Book Review: Off to a Flying Start
I don’t see that many etymological books geared for children, at least not good ones. One that has recently crossed my desk is Off to a Flying Start: Horsing Around the Language, by Bill Tiveman and Cassandra Cook. The book provides origins for words and phrases associated with horses and horseracing, like inside track, on the nose, and, of course as the title suggests, off to a flying start.
The book is short with some sixty-odd terms explained, and each entry is wonderfully illustrated by Ana Mirela Tache. Best of all, the book is well-researched, with the OED as the primary reference for the origins. It is not a scholarly book; there are no footnotes as is appropriate for a children’s book, but the authors have taken to heart the philosophy that even a fun book should be accurate. Too many books of etymologies of terms from a specific field, such as nautical terms or various sports, rely on myth rather than fact. This is not one of them.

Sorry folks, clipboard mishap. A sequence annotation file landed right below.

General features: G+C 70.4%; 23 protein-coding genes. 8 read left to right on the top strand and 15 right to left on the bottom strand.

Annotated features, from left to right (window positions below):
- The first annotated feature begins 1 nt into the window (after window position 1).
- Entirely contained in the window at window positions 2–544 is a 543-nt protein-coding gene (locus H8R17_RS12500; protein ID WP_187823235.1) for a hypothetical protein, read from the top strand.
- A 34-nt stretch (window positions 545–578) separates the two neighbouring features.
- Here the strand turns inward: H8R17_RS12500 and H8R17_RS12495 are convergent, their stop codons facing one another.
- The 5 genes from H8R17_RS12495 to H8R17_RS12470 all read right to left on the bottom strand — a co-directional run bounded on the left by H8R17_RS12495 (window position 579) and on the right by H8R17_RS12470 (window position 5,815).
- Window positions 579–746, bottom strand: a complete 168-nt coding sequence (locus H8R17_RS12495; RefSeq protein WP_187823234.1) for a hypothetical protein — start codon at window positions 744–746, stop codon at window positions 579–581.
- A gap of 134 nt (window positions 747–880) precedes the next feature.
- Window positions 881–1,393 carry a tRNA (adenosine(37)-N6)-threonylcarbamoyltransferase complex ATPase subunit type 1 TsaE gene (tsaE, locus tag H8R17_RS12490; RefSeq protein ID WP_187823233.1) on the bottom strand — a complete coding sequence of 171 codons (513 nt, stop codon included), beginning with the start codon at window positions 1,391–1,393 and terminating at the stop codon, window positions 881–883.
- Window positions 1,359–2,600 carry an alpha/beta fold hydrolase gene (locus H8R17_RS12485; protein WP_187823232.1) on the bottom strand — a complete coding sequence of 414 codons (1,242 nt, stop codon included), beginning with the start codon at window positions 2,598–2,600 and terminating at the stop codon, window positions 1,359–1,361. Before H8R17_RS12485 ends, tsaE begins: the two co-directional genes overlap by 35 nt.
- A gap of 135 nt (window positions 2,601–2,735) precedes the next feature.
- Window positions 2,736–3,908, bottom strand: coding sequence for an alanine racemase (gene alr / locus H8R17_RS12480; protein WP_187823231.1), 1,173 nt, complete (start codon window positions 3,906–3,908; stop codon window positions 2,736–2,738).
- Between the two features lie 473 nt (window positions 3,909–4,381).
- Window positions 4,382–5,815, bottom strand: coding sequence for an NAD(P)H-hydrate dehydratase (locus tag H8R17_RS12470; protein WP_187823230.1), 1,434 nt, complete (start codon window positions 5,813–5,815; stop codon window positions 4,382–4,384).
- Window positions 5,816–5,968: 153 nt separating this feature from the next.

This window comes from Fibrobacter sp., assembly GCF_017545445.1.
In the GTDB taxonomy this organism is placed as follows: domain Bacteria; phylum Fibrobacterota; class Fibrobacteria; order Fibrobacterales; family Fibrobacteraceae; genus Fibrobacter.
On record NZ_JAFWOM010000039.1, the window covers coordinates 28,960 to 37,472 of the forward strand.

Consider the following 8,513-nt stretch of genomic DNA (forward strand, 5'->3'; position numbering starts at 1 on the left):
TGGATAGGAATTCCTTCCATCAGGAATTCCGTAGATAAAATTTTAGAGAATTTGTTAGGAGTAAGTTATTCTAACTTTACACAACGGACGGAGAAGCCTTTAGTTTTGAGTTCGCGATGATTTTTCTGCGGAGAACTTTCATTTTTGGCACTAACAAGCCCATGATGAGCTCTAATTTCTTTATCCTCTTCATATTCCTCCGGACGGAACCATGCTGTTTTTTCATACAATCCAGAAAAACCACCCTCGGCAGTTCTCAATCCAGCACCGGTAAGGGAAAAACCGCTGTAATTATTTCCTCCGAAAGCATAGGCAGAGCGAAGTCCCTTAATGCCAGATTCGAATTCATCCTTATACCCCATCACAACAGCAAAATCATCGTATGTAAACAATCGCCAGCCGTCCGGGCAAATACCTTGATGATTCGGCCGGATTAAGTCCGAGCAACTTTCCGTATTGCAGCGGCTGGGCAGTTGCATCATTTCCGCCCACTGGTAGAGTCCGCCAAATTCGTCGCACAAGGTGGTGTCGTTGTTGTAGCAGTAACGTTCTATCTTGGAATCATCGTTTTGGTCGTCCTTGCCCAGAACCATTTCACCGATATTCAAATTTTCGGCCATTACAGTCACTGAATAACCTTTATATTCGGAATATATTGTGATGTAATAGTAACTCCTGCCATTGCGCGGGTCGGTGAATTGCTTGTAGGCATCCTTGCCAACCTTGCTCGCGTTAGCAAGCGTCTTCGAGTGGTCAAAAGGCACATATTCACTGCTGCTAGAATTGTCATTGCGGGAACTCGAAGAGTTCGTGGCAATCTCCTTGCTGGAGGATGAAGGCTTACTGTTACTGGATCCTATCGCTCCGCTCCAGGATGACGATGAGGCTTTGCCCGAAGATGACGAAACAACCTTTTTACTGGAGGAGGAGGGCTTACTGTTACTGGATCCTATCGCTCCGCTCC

One error I did note, however, is chomping at the bit, which is more properly champing at the bit. Given the popularity of that form, Tiveman and Cook can be forgiven for including it, but they should have at least mentioned the champing form. But that’s a minor point.
Off to a Flying Start is an excellent choice for the child (or adult) who likes both horses and language and is an excellent introduction to the subject of word and phrase origins without being heavy handed or overly academic. It’s an excellent choice for the classroom or school library.
Off to a Flying Start
by Bill Tiveman & Cassandra Cook
Aardvark Global Publishing (May 2009)
Copyright 1997-2013, by David Wilton